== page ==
The Church is not inhuman. She has never pretended that fallen human nature will find the service of God easy. She calls this world a valley of tears, and she has tears for the sufferings of her children. But she has to be true to God, and to tell us the law. What would be the good of the Church if she did not do so? The Church must tell us the right thing. Whether we do it or not is quite another matter which concerns our personal salvation. But to lose faith in the Catholic Church because she tells us the right thing is rather foolish. There would be some sense in rejecting her if we discovered that she was telling us the wrong thing. As for being deprived of joy, remember that there is no state of life which is one of unmitigated pleasure and self-indulgence. Every state has its irksome duties, even marriage. And no earthly pleasure or benefit is sufficient compensation for the loss of God's grace. Indeed, one who really and sincerely loves in a Christian way would rather endure a personal deprivation of pleasure than inflict the evil of serious sin upon the soul of the one loved.

1319. It is impossible to live up to the standard set by the Catholic Church.

The standard is not set up by the Catholic Church. She did not make the law and she cannot unmake it. And God does not ask the impossible. If a man takes the means he can live up to it, either practicing self-control, or accepting the children God sends. God offers sufficient help with every difficulty to the man of goodwill who meditates upon Christian truth and is earnest in prayer for the necessary grace.

1320. One cannot keep on praying and denying oneself indefinitely.

We must all keep on praying as indefinitely as this life lasts. Always to pray and not to faint is Our Lord's command. As for denying oneself indefinitely, many people do in this matter, and have to do so, when circumstances forbid anything else. Self-denial is burdensome. Children are burdensome. The choice allowed by God depends upon our idea as to which is the less burdensome. If self-denial is too difficult, God will give the grace to face the temporal trials associated with children, and the children themselves will prove a blessing and a consolation. If conditions render the prospect of children too burdensome, then husband and wife must ask of God the grace of mutual self-control.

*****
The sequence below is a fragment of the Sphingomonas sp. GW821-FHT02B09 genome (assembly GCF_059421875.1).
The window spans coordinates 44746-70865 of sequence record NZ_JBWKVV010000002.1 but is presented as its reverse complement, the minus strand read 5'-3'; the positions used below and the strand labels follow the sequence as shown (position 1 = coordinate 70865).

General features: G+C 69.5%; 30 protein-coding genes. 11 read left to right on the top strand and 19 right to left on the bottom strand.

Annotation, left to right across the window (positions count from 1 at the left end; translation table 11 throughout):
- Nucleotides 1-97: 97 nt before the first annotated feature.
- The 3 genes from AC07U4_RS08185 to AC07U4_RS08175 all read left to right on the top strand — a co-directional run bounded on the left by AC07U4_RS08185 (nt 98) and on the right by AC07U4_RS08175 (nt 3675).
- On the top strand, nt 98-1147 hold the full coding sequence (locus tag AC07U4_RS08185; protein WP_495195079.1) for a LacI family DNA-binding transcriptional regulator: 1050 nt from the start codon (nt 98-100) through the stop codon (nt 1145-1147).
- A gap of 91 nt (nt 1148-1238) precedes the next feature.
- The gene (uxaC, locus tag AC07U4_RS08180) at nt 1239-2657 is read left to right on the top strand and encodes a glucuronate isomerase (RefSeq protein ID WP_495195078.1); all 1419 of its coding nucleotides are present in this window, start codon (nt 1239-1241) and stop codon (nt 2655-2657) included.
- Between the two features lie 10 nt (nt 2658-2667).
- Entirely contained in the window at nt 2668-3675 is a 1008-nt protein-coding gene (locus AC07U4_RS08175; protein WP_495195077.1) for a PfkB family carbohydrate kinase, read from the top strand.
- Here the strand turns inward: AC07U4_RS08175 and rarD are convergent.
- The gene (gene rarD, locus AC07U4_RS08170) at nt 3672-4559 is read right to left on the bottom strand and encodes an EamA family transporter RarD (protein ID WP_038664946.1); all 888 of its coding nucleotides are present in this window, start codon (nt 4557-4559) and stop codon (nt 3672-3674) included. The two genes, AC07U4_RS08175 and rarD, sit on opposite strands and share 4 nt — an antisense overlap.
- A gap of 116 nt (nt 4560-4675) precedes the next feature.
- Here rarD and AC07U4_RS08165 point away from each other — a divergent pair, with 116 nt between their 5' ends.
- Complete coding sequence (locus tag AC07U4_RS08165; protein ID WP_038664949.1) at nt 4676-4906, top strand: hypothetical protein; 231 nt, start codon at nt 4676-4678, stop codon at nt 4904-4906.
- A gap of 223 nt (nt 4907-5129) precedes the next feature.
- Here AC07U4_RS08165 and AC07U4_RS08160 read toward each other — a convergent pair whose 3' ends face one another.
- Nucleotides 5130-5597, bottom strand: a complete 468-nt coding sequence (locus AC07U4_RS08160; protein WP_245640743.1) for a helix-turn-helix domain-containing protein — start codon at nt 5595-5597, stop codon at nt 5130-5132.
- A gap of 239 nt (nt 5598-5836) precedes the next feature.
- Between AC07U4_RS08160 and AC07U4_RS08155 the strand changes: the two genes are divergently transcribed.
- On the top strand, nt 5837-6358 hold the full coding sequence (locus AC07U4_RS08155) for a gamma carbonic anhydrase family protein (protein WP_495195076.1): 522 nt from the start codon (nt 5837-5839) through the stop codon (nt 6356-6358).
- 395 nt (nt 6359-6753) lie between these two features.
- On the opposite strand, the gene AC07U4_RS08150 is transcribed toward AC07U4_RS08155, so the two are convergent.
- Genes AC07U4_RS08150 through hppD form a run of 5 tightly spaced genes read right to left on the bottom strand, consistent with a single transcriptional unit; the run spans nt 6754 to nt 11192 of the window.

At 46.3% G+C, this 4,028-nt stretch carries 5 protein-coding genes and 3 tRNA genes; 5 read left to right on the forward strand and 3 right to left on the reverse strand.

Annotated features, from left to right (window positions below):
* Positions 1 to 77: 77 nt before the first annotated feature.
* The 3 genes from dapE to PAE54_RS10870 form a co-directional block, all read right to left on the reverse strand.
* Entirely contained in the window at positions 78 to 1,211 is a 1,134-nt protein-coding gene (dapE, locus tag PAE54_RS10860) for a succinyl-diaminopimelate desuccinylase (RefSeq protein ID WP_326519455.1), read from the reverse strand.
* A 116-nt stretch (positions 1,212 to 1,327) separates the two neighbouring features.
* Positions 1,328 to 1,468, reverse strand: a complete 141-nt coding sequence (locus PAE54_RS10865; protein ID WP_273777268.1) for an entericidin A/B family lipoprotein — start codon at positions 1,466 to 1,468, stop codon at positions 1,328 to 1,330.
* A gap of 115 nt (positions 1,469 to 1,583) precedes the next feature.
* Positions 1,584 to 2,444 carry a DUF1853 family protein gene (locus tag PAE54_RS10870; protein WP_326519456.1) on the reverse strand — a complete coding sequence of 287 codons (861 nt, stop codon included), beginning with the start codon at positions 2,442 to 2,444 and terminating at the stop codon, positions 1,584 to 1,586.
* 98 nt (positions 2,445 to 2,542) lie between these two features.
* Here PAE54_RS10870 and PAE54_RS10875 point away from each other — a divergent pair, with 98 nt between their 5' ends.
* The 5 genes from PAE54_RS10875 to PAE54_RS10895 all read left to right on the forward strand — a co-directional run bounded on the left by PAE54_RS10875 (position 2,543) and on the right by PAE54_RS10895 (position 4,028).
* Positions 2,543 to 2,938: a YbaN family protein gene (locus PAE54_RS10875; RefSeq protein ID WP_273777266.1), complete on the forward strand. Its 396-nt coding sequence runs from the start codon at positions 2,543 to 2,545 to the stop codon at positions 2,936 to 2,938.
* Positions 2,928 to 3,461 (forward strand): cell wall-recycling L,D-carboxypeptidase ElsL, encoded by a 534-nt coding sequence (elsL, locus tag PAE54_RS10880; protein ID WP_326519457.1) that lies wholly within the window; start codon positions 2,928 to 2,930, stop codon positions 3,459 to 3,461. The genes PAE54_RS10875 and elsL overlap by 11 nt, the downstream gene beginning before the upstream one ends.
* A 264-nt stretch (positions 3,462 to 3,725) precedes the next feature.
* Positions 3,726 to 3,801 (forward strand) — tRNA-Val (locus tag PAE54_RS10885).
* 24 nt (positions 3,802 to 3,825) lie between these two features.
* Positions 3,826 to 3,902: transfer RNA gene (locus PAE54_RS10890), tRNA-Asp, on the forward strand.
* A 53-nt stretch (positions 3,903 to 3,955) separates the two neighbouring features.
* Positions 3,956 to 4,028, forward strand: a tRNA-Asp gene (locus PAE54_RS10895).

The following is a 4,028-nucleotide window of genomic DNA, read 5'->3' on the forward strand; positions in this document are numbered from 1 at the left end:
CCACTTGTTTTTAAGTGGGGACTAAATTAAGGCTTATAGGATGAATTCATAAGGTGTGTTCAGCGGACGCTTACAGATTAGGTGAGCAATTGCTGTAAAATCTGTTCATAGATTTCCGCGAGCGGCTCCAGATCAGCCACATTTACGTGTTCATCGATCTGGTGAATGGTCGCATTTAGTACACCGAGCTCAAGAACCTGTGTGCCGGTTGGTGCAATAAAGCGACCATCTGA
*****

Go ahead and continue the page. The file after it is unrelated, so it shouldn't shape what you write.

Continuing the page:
1321. I have tried prayer and self-denial and have found them wanting.

Prayer may have been tried, but not fervently enough; self-denial, but halfheartedly. The goodwill to correspond with God's grace was wanting, and probably, too, ordinary prudence. Some measures must be taken to render the difficulty less, as by self-denying separation.

1322. It tempts one to give up the Church.

That is foolish, and will not better things. Will you neglect other obligations because you have failed in this, and give up religion on the principle that he who commits one sin might just as well commit a dozen sins? The only thing to do after failure is to repent as men do of other sins, and try again to be faithful.

1323. You speak of laws adapted to the welfare of the race. But if married men are guilty in violating those laws, what of single men?

The cases are not parallel. If a man enters that state which God ordains as the essential unit of society for the multiplication of the race, and if within that state he puts into operation those forces God intends to result in children, he is bound to accept the children in a spirit of service primarily to God, and secondarily to humanity.

1324. The world cannot look after its present inhabitants. What is to happen when the earth is over-populated?